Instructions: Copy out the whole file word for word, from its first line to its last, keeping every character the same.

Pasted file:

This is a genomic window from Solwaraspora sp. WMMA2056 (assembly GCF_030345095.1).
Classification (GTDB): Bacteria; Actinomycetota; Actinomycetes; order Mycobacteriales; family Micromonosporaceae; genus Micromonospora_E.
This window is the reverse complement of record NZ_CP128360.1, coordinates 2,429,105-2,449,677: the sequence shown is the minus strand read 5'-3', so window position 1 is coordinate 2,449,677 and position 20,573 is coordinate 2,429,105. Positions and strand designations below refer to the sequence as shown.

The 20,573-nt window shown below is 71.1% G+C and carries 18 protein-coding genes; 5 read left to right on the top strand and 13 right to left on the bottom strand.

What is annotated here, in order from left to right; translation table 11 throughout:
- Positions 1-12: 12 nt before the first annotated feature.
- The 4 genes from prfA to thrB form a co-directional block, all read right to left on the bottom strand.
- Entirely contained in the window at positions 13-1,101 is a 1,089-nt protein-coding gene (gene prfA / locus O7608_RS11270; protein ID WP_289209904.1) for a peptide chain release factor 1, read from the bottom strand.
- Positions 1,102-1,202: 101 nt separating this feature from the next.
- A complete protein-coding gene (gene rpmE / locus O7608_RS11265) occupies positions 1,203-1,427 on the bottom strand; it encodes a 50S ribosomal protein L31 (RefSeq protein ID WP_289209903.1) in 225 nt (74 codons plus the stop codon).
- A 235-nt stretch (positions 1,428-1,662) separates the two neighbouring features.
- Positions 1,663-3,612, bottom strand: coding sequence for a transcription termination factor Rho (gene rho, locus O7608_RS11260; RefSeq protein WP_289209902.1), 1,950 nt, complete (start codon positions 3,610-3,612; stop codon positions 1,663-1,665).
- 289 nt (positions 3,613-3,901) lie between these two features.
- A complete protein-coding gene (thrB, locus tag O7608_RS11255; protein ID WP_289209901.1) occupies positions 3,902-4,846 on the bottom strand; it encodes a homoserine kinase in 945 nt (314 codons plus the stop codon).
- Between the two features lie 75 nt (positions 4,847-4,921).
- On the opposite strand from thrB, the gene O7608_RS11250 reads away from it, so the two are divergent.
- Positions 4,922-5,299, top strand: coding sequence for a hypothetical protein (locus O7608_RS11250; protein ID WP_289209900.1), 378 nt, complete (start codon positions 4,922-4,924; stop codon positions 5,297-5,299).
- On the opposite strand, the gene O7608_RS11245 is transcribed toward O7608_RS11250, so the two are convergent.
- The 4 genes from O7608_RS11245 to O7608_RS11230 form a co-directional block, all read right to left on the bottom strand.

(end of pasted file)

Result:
This is a genomic window from Solwaraspora sp. WMMA2056 (assembly GCF_030345095.1).
Classification (GTDB): Bacteria; Actinomycetota; Actinomycetes; order Mycobacteriales; family Micromonosporaceae; genus Micromonospora_E.
This window is the reverse complement of record NZ_CP128360.1, coordinates 2,429,105-2,449,677: the sequence shown is the minus strand read 5'-3', so window position 1 is coordinate 2,449,677 and position 20,573 is coordinate 2,429,105. Positions and strand designations below refer to the sequence as shown.

The 20,573-nt window shown below is 71.1% G+C and carries 18 protein-coding genes; 5 read left to right on the top strand and 13 right to left on the bottom strand.

What is annotated here, in order from left to right; translation table 11 throughout:
- Positions 1-12: 12 nt before the first annotated feature.
- The 4 genes from prfA to thrB form a co-directional block, all read right to left on the bottom strand.
- Entirely contained in the window at positions 13-1,101 is a 1,089-nt protein-coding gene (gene prfA / locus O7608_RS11270; protein ID WP_289209904.1) for a peptide chain release factor 1, read from the bottom strand.
- Positions 1,102-1,202: 101 nt separating this feature from the next.
- A complete protein-coding gene (gene rpmE / locus O7608_RS11265) occupies positions 1,203-1,427 on the bottom strand; it encodes a 50S ribosomal protein L31 (RefSeq protein ID WP_289209903.1) in 225 nt (74 codons plus the stop codon).
- A 235-nt stretch (positions 1,428-1,662) separates the two neighbouring features.
- Positions 1,663-3,612, bottom strand: coding sequence for a transcription termination factor Rho (gene rho, locus O7608_RS11260; RefSeq protein WP_289209902.1), 1,950 nt, complete (start codon positions 3,610-3,612; stop codon positions 1,663-1,665).
- 289 nt (positions 3,613-3,901) lie between these two features.
- A complete protein-coding gene (thrB, locus tag O7608_RS11255; protein ID WP_289209901.1) occupies positions 3,902-4,846 on the bottom strand; it encodes a homoserine kinase in 945 nt (314 codons plus the stop codon).
- Between the two features lie 75 nt (positions 4,847-4,921).
- On the opposite strand from thrB, the gene O7608_RS11250 reads away from it, so the two are divergent.
- Positions 4,922-5,299, top strand: coding sequence for a hypothetical protein (locus O7608_RS11250; protein ID WP_289209900.1), 378 nt, complete (start codon positions 4,922-4,924; stop codon positions 5,297-5,299).
- On the opposite strand, the gene O7608_RS11245 is transcribed toward O7608_RS11250, so the two are convergent.
- The 4 genes from O7608_RS11245 to O7608_RS11230 form a co-directional block, all read right to left on the bottom strand.